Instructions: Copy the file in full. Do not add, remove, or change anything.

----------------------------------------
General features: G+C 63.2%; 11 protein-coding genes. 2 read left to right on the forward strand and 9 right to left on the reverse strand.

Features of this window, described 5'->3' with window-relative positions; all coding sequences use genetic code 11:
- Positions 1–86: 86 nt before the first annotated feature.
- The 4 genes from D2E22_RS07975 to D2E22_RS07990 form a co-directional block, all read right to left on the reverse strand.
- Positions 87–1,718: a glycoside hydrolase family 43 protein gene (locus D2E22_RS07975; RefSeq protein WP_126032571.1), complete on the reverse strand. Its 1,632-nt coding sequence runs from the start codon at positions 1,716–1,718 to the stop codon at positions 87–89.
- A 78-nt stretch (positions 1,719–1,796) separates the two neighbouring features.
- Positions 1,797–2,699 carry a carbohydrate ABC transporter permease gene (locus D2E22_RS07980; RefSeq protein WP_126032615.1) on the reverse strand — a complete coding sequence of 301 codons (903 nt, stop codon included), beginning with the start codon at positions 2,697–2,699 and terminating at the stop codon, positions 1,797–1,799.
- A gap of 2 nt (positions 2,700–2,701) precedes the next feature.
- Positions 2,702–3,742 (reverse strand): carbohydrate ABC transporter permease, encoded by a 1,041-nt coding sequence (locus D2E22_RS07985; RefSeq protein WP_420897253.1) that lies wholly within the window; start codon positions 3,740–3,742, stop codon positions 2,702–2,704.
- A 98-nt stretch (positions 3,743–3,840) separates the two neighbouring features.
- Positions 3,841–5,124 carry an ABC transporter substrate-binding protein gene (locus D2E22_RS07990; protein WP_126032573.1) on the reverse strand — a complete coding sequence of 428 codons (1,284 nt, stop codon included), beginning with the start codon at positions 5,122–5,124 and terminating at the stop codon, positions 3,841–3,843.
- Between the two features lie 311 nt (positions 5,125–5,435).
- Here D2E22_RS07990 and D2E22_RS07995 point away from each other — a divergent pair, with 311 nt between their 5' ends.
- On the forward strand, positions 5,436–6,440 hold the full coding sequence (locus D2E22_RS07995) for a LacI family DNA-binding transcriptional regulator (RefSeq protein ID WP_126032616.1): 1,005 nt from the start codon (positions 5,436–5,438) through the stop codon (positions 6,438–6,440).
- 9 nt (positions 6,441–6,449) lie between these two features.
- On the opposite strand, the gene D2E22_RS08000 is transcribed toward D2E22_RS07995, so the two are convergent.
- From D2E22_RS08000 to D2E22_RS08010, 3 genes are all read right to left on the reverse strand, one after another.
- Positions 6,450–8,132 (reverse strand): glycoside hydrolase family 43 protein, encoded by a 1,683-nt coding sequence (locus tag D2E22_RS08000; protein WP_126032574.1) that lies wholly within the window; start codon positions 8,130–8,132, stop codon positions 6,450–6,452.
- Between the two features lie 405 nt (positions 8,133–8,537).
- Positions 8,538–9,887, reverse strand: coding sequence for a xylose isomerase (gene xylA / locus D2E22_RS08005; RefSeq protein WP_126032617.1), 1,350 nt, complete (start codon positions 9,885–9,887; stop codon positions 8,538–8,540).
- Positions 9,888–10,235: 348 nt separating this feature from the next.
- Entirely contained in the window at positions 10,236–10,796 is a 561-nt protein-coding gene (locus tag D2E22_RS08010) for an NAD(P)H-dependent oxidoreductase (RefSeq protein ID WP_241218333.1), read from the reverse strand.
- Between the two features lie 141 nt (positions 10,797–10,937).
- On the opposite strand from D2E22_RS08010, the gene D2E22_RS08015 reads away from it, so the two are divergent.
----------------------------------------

General features: G+C 63.2%; 11 protein-coding genes. 2 read left to right on the forward strand and 9 right to left on the reverse strand.

Features of this window, described 5'->3' with window-relative positions; all coding sequences use genetic code 11:
- Positions 1–86: 86 nt before the first annotated feature.
- The 4 genes from D2E22_RS07975 to D2E22_RS07990 form a co-directional block, all read right to left on the reverse strand.
- Positions 87–1,718: a glycoside hydrolase family 43 protein gene (locus D2E22_RS07975; RefSeq protein WP_126032571.1), complete on the reverse strand. Its 1,632-nt coding sequence runs from the start codon at positions 1,716–1,718 to the stop codon at positions 87–89.
- A 78-nt stretch (positions 1,719–1,796) separates the two neighbouring features.
- Positions 1,797–2,699 carry a carbohydrate ABC transporter permease gene (locus D2E22_RS07980; RefSeq protein WP_126032615.1) on the reverse strand — a complete coding sequence of 301 codons (903 nt, stop codon included), beginning with the start codon at positions 2,697–2,699 and terminating at the stop codon, positions 1,797–1,799.
- A gap of 2 nt (positions 2,700–2,701) precedes the next feature.
- Positions 2,702–3,742 (reverse strand): carbohydrate ABC transporter permease, encoded by a 1,041-nt coding sequence (locus D2E22_RS07985; RefSeq protein WP_420897253.1) that lies wholly within the window; start codon positions 3,740–3,742, stop codon positions 2,702–2,704.
- A 98-nt stretch (positions 3,743–3,840) separates the two neighbouring features.
- Positions 3,841–5,124 carry an ABC transporter substrate-binding protein gene (locus D2E22_RS07990; protein WP_126032573.1) on the reverse strand — a complete coding sequence of 428 codons (1,284 nt, stop codon included), beginning with the start codon at positions 5,122–5,124 and terminating at the stop codon, positions 3,841–3,843.
- Between the two features lie 311 nt (positions 5,125–5,435).
- Here D2E22_RS07990 and D2E22_RS07995 point away from each other — a divergent pair, with 311 nt between their 5' ends.
- On the forward strand, positions 5,436–6,440 hold the full coding sequence (locus D2E22_RS07995) for a LacI family DNA-binding transcriptional regulator (RefSeq protein ID WP_126032616.1): 1,005 nt from the start codon (positions 5,436–5,438) through the stop codon (positions 6,438–6,440).
- 9 nt (positions 6,441–6,449) lie between these two features.
- On the opposite strand, the gene D2E22_RS08000 is transcribed toward D2E22_RS07995, so the two are convergent.
- From D2E22_RS08000 to D2E22_RS08010, 3 genes are all read right to left on the reverse strand, one after another.
- Positions 6,450–8,132 (reverse strand): glycoside hydrolase family 43 protein, encoded by a 1,683-nt coding sequence (locus tag D2E22_RS08000; protein WP_126032574.1) that lies wholly within the window; start codon positions 8,130–8,132, stop codon positions 6,450–6,452.
- Between the two features lie 405 nt (positions 8,133–8,537).
- Positions 8,538–9,887, reverse strand: coding sequence for a xylose isomerase (gene xylA / locus D2E22_RS08005; RefSeq protein WP_126032617.1), 1,350 nt, complete (start codon positions 9,885–9,887; stop codon positions 8,538–8,540).
- Positions 9,888–10,235: 348 nt separating this feature from the next.
- Entirely contained in the window at positions 10,236–10,796 is a 561-nt protein-coding gene (locus tag D2E22_RS08010) for an NAD(P)H-dependent oxidoreductase (RefSeq protein ID WP_241218333.1), read from the reverse strand.
- Between the two features lie 141 nt (positions 10,797–10,937).
- On the opposite strand from D2E22_RS08010, the gene D2E22_RS08015 reads away from it, so the two are divergent.